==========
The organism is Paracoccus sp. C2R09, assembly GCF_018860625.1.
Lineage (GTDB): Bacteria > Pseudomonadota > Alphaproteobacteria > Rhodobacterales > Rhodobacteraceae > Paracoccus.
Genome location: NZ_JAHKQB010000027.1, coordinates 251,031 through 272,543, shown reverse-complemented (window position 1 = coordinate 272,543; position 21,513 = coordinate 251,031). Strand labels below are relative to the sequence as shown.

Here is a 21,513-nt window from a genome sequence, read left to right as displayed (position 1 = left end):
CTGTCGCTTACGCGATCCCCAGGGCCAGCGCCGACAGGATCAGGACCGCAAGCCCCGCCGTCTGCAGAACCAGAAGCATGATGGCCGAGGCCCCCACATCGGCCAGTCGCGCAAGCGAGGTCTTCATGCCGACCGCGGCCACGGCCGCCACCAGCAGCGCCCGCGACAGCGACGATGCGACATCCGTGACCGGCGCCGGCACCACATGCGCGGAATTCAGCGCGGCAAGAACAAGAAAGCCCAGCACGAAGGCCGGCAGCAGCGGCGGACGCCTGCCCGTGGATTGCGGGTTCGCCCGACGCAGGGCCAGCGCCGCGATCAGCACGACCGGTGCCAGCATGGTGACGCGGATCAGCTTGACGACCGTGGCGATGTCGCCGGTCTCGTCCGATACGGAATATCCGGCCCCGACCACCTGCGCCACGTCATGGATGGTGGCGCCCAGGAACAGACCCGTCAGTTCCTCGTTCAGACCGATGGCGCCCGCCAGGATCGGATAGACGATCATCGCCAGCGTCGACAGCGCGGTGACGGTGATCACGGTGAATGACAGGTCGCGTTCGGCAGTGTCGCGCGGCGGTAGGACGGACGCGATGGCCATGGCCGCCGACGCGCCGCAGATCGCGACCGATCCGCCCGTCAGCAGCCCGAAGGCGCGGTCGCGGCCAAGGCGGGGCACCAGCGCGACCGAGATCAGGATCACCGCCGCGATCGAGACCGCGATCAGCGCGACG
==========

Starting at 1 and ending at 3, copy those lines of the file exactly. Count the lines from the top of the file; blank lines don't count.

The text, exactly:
The organism is Paracoccus sp. C2R09, assembly GCF_018860625.1.
Lineage (GTDB): Bacteria > Pseudomonadota > Alphaproteobacteria > Rhodobacterales > Rhodobacteraceae > Paracoccus.
Genome location: NZ_JAHKQB010000027.1, coordinates 251,031 through 272,543, shown reverse-complemented (window position 1 = coordinate 272,543; position 21,513 = coordinate 251,031). Strand labels below are relative to the sequence as shown.